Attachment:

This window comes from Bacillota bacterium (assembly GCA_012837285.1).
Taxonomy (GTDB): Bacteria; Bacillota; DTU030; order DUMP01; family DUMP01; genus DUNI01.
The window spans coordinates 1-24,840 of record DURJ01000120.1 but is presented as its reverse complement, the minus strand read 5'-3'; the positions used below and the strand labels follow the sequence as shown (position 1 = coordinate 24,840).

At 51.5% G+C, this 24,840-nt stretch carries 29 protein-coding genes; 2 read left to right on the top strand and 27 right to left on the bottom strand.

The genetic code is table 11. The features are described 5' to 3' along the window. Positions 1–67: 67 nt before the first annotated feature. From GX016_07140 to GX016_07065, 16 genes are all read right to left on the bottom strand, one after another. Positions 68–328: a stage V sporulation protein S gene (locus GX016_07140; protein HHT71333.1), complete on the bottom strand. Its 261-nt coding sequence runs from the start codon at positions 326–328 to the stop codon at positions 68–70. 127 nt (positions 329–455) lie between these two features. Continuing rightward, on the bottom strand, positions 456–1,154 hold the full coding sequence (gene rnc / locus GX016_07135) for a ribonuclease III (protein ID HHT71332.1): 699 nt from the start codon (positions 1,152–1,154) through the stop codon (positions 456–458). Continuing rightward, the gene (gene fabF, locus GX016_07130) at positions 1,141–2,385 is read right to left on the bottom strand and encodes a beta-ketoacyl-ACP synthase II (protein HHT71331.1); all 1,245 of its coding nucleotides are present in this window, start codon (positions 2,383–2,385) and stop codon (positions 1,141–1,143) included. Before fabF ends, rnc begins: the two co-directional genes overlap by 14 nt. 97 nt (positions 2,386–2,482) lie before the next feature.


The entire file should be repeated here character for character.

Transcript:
This window comes from Bacillota bacterium (assembly GCA_012837285.1).
Taxonomy (GTDB): Bacteria; Bacillota; DTU030; order DUMP01; family DUMP01; genus DUNI01.
The window spans coordinates 1-24,840 of record DURJ01000120.1 but is presented as its reverse complement, the minus strand read 5'-3'; the positions used below and the strand labels follow the sequence as shown (position 1 = coordinate 24,840).

At 51.5% G+C, this 24,840-nt stretch carries 29 protein-coding genes; 2 read left to right on the top strand and 27 right to left on the bottom strand.

The genetic code is table 11. The features are described 5' to 3' along the window. Positions 1–67: 67 nt before the first annotated feature. From GX016_07140 to GX016_07065, 16 genes are all read right to left on the bottom strand, one after another. Positions 68–328: a stage V sporulation protein S gene (locus GX016_07140; protein HHT71333.1), complete on the bottom strand. Its 261-nt coding sequence runs from the start codon at positions 326–328 to the stop codon at positions 68–70. 127 nt (positions 329–455) lie between these two features. Continuing rightward, on the bottom strand, positions 456–1,154 hold the full coding sequence (gene rnc / locus GX016_07135) for a ribonuclease III (protein ID HHT71332.1): 699 nt from the start codon (positions 1,152–1,154) through the stop codon (positions 456–458). Continuing rightward, the gene (gene fabF, locus GX016_07130) at positions 1,141–2,385 is read right to left on the bottom strand and encodes a beta-ketoacyl-ACP synthase II (protein HHT71331.1); all 1,245 of its coding nucleotides are present in this window, start codon (positions 2,383–2,385) and stop codon (positions 1,141–1,143) included. Before fabF ends, rnc begins: the two co-directional genes overlap by 14 nt. 97 nt (positions 2,386–2,482) lie before the next feature.